Guacamole, a dip made from avocados, is originally from Mexico. The name is derived from two Aztec Nahuatl words—ahuacatl (avocado) and molli (sauce).
All you really need to make guacamole is ripe avocados and salt. After that, a little lime or lemon juice—a splash of acidity to balance the richness of the avocado. Then comes chopped cilantro, chiles, onion, and tomato, if you want.
The trick to making perfect guacamole is using good, ripe avocados. Check for ripeness by gently pressing the outside of the avocado. If there is no give, the avocado is not ripe yet and will not taste good. If there is a little give, the avocado is ripe. If there is a lot of give, the avocado may be past ripe and not good. In this case, taste test first before using.
How to Make Perfect Guacamole Recipe
Be careful handling chiles if using. Wash your hands thoroughly after handling and do not touch your eyes or the area near your eyes with your hands for several hours.
- 2 ripe organic avocados
- 1/2 teaspoon Kosher / Himalayan salt
- 1 Tbsp of fresh organic lime juice or lemon juice
- 2 Tbsp to 1/4 cup of minced organic red onion or thinly sliced organic green onion
- 1-2 organic serrano chiles, stems and seeds removed, minced
- 2 tablespoons organic cilantro (leaves and tender stems), finely chopped
- A dash of freshly grated black pepper
- 1/2 ripe organic tomato, seeds and pulp removed, chopped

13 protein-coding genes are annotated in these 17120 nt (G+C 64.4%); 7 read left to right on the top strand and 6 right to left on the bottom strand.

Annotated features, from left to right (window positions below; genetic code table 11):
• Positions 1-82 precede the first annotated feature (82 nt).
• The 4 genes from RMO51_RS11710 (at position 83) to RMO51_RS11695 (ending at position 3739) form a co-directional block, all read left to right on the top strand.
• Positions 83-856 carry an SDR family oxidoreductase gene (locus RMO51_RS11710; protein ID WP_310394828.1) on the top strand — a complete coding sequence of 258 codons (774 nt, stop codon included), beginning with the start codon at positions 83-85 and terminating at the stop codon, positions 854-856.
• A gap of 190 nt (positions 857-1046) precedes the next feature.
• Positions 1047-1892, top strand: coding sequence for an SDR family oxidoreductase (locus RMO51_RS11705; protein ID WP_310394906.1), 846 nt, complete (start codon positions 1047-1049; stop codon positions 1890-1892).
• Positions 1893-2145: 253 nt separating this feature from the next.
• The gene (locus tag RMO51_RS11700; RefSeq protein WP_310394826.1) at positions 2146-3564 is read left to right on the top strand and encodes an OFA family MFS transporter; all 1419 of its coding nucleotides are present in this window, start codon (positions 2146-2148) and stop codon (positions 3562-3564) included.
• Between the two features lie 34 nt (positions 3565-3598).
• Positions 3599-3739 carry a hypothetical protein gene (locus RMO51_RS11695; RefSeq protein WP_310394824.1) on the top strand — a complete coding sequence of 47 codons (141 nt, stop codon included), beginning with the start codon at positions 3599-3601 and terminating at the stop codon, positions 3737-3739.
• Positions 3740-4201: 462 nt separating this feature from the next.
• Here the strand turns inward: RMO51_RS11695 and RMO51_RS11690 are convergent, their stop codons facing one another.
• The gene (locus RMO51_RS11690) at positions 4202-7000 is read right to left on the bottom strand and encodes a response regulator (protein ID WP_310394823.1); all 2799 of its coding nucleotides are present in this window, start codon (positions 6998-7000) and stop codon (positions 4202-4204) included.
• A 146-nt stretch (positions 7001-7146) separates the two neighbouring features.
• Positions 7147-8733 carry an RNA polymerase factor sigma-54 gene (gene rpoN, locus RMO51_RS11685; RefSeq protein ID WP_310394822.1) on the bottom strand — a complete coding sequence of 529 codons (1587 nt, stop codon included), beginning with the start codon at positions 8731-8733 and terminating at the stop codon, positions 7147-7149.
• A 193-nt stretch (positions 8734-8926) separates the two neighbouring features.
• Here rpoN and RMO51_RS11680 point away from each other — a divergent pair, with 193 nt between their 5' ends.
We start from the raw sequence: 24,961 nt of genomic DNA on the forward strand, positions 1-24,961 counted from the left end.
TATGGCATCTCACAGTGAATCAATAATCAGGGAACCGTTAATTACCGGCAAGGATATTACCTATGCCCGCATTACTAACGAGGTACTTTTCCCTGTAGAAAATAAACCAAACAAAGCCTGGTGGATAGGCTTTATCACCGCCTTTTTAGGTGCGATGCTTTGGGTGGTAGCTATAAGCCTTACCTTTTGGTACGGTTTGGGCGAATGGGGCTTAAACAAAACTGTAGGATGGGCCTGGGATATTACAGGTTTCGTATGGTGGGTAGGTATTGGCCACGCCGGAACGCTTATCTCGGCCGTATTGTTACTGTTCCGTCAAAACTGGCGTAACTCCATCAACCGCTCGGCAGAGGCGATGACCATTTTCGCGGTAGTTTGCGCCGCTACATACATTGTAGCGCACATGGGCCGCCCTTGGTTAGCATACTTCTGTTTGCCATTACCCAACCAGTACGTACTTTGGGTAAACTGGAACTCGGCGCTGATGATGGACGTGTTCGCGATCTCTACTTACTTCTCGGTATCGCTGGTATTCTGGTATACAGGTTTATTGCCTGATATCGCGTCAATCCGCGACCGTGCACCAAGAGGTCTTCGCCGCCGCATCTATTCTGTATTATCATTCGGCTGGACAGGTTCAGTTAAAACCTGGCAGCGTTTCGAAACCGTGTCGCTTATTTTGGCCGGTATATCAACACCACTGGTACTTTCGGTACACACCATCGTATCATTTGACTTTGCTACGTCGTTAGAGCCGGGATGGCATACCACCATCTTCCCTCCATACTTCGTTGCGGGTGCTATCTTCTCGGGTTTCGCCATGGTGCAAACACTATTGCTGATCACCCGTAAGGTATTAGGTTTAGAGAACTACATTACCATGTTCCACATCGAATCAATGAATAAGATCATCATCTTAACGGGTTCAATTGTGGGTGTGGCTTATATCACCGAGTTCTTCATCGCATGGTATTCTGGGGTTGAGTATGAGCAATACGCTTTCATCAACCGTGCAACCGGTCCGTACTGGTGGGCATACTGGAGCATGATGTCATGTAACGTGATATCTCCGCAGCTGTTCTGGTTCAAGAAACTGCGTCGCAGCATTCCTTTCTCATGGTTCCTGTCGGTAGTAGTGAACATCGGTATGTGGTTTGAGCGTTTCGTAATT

Garnish with organic red radishes or jicama. Serve with gluten free tortilla chips.
1 Cut avocado, remove flesh: Cut the avocados in half. Remove seed. Score the inside of the avocado with a blunt knife and scoop out the flesh with a spoon. (See How to Cut and Peel an Avocado.) Place in a bowl.
2 Mash with a fork: Using a fork, roughly mash the avocado. (Don’t overdo it! The guacamole should be a little chunky.)
3 Add salt, lime juice, and the rest: Sprinkle with salt and lime (or lemon) juice. The acid in the lime juice will provide some balance to the richness of the avocado and will help delay the avocados from turning brown.
Add the chopped onion, cilantro, black pepper, and chiles. Chili peppers vary individually in their hotness. So, start with a half of one chili pepper and add to the guacamole to your desired degree of hotness.
Remember that much of this is done to taste because of the variability in the fresh ingredients. Start with this recipe and adjust to your taste.
4 Cover with plastic and chill to store: Place plastic wrap on the surface of the guacamole cover it and to prevent air reaching it. (The oxygen in the air causes oxidation which will turn the guacamole brown.) Refrigerate until ready to serve.
Chilling tomatoes hurts their flavor, so if you want to add chopped tomato to your guacamole, add it just before serving.
For a very quick guacamole just take a 1/4 cup of salsa and mix it in with your mashed avocados.
Feel free to experiment! One classic Mexican guacamole has pomegranate seeds and chunks of peaches in it (a Diana Kennedy favorite). Try guacamole with added pineapple, mango, or strawberries.
The simplest version of guacamole is just mashed avocados with salt. Don’t let the lack of availability of other ingredients stop you from making guacamole.
To extend a limited supply of avocados, add either sour cream or cottage cheese to your guacamole dip. Purists may be horrified, but so what? It tastes great.
For a deviled egg version with guacamole, try our Guacamole Deviled Eggs!